Back to that stereotype. Those articles about pathologists’ roles in medicine reflect a distinct lack of visibility to fellow colleagues. While we all recognize that nearly 100% of cancers are lab-dependent diagnoses and 70% of patient records are tied to diagnostic laboratory data, why are nearly half the residency spots for Pathology in the US National Resident Matching Program unfilled for the past few years? According to recent surveys by the American Medical Association, Pathology has one of the lowest relative rates of physician burn-out compared to other specialties. Pathologists are earning within 15% of the average physician income, with one of the highest relative satisfaction scores to match. So with lifestyle and career quality reporting positive values, I would argue that the seeming lack of interest stems from the possible lack of exposure of pathology as a dynamic field. The stereotype I’ve been talking about might also be one of attrition—“out of sight, out of mind.” Some great pieces of work on Lablogatory focus on promoting the value of laboratory medicine as an integral part of any patient’s care. Just recently, Dr. Sarah Riley discussed CO poisoning and public health, while her bio calls for “bringing the lab out of the basement and into the forefront of global health.” I feel close to that cause myself, hopefully made evident in my previous posts. Stay tuned for next month’s where I’ll be discussing the next steps in our public health project on Sint Maarten. After celebrating a successful 2016 effort presented by the Ministry to the Global Health Securities Agenda, our team has a number of projects lined up to demonstrate effective integration of lab medicine, epidemiology/public health, and social outreach.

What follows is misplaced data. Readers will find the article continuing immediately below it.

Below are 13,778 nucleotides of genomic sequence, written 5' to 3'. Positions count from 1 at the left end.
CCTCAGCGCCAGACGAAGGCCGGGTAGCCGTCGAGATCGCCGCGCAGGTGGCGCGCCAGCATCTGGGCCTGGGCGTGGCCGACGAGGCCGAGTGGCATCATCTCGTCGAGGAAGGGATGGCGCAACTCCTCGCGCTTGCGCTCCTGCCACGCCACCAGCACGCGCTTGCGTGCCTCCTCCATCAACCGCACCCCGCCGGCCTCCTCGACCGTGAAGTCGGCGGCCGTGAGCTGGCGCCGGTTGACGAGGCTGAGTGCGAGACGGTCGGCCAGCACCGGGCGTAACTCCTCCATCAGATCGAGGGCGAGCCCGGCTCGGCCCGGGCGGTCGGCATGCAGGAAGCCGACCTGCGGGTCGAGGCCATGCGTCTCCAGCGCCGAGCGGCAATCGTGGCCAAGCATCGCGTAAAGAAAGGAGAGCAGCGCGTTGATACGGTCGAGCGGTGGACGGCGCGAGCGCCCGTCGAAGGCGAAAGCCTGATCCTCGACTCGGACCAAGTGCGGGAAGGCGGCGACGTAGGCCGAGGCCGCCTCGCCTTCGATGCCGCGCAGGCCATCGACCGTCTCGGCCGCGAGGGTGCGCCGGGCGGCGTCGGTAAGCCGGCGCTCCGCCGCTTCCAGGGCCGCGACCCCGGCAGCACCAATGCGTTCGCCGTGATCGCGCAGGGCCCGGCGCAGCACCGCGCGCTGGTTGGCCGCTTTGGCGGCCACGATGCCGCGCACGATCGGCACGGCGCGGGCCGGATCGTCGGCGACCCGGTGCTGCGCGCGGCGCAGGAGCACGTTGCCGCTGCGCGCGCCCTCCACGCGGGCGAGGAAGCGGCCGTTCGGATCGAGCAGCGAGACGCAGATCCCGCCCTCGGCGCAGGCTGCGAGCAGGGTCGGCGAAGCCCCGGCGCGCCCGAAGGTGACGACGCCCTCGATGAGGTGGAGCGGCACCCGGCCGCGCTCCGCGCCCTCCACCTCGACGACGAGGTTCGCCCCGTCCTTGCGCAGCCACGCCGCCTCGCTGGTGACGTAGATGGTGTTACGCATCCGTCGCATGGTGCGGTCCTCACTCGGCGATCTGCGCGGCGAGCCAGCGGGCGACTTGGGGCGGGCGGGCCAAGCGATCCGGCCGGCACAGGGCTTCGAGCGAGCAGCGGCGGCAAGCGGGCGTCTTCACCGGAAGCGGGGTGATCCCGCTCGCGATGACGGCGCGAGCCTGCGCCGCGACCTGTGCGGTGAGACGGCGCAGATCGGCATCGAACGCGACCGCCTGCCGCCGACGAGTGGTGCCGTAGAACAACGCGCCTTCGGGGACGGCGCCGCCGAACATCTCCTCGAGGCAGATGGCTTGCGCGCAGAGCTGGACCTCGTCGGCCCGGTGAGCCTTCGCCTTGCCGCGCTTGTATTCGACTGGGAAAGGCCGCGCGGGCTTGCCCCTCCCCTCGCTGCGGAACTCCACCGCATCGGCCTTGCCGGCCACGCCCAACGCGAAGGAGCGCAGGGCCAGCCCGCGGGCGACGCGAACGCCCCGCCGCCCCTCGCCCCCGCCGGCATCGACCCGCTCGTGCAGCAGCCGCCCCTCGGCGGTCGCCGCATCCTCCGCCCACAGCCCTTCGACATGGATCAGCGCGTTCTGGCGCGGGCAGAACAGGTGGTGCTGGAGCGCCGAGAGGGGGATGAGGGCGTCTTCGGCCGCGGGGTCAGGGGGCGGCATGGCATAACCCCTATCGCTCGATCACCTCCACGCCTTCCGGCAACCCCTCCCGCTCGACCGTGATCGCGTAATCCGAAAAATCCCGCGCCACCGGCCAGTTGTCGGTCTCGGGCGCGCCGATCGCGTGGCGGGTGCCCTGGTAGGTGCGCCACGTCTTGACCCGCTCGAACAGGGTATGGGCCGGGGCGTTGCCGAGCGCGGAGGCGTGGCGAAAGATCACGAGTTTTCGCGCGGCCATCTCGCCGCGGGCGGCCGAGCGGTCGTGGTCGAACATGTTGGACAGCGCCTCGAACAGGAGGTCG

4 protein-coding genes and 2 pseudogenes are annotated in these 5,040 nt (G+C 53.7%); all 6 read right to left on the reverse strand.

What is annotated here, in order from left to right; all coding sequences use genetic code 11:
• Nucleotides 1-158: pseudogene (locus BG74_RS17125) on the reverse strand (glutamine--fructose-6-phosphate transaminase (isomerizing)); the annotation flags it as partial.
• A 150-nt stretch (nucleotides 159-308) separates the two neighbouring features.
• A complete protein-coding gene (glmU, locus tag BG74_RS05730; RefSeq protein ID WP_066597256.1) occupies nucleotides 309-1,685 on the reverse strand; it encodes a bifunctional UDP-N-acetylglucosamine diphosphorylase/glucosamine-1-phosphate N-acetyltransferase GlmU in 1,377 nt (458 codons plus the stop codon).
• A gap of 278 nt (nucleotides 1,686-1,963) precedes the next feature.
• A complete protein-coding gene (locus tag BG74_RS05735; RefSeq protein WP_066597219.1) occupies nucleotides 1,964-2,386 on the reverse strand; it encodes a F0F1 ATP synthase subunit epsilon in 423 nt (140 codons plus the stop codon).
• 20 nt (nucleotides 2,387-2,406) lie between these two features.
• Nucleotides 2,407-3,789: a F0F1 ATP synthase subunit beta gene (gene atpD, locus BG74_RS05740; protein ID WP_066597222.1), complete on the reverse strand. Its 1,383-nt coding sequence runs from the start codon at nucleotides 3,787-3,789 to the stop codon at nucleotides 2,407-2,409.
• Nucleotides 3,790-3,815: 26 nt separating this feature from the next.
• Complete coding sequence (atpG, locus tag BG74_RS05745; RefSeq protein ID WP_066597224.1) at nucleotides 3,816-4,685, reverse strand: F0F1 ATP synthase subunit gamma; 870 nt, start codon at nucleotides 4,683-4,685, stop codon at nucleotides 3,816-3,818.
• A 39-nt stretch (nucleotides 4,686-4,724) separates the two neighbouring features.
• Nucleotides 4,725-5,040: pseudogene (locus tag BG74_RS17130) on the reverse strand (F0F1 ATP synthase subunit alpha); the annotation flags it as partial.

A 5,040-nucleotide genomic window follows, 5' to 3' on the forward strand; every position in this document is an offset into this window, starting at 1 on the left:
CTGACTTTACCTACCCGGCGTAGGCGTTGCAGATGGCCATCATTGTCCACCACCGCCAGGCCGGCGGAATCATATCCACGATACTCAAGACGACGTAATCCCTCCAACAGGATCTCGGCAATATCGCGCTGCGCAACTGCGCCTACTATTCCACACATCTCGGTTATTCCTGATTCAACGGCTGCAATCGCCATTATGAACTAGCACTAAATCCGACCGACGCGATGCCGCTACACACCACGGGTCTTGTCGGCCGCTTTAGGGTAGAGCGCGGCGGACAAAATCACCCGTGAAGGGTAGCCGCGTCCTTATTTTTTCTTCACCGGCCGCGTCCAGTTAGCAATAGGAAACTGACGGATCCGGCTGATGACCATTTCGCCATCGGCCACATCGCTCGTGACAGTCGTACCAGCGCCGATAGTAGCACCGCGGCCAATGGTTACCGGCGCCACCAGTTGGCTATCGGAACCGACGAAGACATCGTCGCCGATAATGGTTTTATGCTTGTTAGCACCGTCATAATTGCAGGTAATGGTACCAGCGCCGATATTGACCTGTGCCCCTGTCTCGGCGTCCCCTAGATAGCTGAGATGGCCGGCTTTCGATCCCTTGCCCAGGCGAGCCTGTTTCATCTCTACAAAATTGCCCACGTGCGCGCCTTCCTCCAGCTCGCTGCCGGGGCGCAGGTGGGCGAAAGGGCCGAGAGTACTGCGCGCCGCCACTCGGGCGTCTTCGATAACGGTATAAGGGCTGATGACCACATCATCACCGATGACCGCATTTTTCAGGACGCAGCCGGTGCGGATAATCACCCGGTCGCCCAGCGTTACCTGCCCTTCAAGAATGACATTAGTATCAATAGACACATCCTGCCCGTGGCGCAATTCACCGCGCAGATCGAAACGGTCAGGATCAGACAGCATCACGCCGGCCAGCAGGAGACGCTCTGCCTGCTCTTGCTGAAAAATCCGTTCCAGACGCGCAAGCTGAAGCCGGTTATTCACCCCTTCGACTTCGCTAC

A friend and mentor once told me to keep a completely open mind about my medical career and let whatever specialty fits best “find me,” so to speak. I couldn’t have asked for more sound advice. I’ll admit I have my biases and comfort zones, and for now that’s what they’ll remain. In this post, I had hoped to shine some light on the disparities in career reputation between pathology versus other disciplines. Is the stereotype founded in any truths I may have missed? Don’t pathologists have the social tact to work up and down the ladder, working with lab assistants to government health officials? Have you ever been challenged for your career choices in pathology? What reasons do you think contribute to the stereotypes I mentioned? What words can you offer students like me just starting to find a foothold in their newfound careers in medicine?
Leave your comments below! Thanks!
–Constantine E. Kanakis MSc, MLS (ASCP)CM graduated from Loyola University Chicago with a BS in Molecular Biology and Bioethics and then Rush University with an MS in Medical Laboratory Science. He is currently a medical student at the American University of the Caribbean and actively involved with local public health.